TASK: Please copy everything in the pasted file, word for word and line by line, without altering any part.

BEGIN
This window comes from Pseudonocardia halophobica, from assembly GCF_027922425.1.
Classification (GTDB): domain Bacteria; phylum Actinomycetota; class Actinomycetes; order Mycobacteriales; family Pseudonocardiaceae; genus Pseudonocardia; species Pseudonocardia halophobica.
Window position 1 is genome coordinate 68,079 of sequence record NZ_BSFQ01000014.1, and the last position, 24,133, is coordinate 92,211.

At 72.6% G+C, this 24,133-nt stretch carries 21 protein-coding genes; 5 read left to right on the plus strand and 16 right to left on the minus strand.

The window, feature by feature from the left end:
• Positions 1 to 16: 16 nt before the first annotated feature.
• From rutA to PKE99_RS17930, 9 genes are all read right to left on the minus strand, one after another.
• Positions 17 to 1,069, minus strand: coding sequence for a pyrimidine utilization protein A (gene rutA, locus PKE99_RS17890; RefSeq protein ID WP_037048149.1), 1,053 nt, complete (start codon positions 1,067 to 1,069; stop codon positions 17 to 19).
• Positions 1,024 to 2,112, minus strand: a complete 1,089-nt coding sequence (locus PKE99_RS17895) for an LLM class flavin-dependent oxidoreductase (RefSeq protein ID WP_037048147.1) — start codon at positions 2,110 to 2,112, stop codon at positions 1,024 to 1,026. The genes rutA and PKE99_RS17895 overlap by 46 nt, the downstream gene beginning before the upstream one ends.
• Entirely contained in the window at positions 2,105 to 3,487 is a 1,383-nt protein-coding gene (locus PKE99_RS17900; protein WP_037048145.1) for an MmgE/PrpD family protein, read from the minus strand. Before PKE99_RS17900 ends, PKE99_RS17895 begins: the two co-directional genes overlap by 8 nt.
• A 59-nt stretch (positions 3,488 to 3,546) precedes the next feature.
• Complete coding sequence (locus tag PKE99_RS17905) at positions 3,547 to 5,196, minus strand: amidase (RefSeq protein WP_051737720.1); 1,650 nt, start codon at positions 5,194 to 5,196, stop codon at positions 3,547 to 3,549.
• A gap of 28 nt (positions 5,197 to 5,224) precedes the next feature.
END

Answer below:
This window comes from Pseudonocardia halophobica, from assembly GCF_027922425.1.
Classification (GTDB): domain Bacteria; phylum Actinomycetota; class Actinomycetes; order Mycobacteriales; family Pseudonocardiaceae; genus Pseudonocardia; species Pseudonocardia halophobica.
Window position 1 is genome coordinate 68,079 of sequence record NZ_BSFQ01000014.1, and the last position, 24,133, is coordinate 92,211.

At 72.6% G+C, this 24,133-nt stretch carries 21 protein-coding genes; 5 read left to right on the plus strand and 16 right to left on the minus strand.

The window, feature by feature from the left end:
• Positions 1 to 16: 16 nt before the first annotated feature.
• From rutA to PKE99_RS17930, 9 genes are all read right to left on the minus strand, one after another.
• Positions 17 to 1,069, minus strand: coding sequence for a pyrimidine utilization protein A (gene rutA, locus PKE99_RS17890; RefSeq protein ID WP_037048149.1), 1,053 nt, complete (start codon positions 1,067 to 1,069; stop codon positions 17 to 19).
• Positions 1,024 to 2,112, minus strand: a complete 1,089-nt coding sequence (locus PKE99_RS17895) for an LLM class flavin-dependent oxidoreductase (RefSeq protein ID WP_037048147.1) — start codon at positions 2,110 to 2,112, stop codon at positions 1,024 to 1,026. The genes rutA and PKE99_RS17895 overlap by 46 nt, the downstream gene beginning before the upstream one ends.
• Entirely contained in the window at positions 2,105 to 3,487 is a 1,383-nt protein-coding gene (locus PKE99_RS17900; protein WP_037048145.1) for an MmgE/PrpD family protein, read from the minus strand. Before PKE99_RS17900 ends, PKE99_RS17895 begins: the two co-directional genes overlap by 8 nt.
• A 59-nt stretch (positions 3,488 to 3,546) precedes the next feature.
• Complete coding sequence (locus tag PKE99_RS17905) at positions 3,547 to 5,196, minus strand: amidase (RefSeq protein WP_051737720.1); 1,650 nt, start codon at positions 5,194 to 5,196, stop codon at positions 3,547 to 3,549.
• A gap of 28 nt (positions 5,197 to 5,224) precedes the next feature.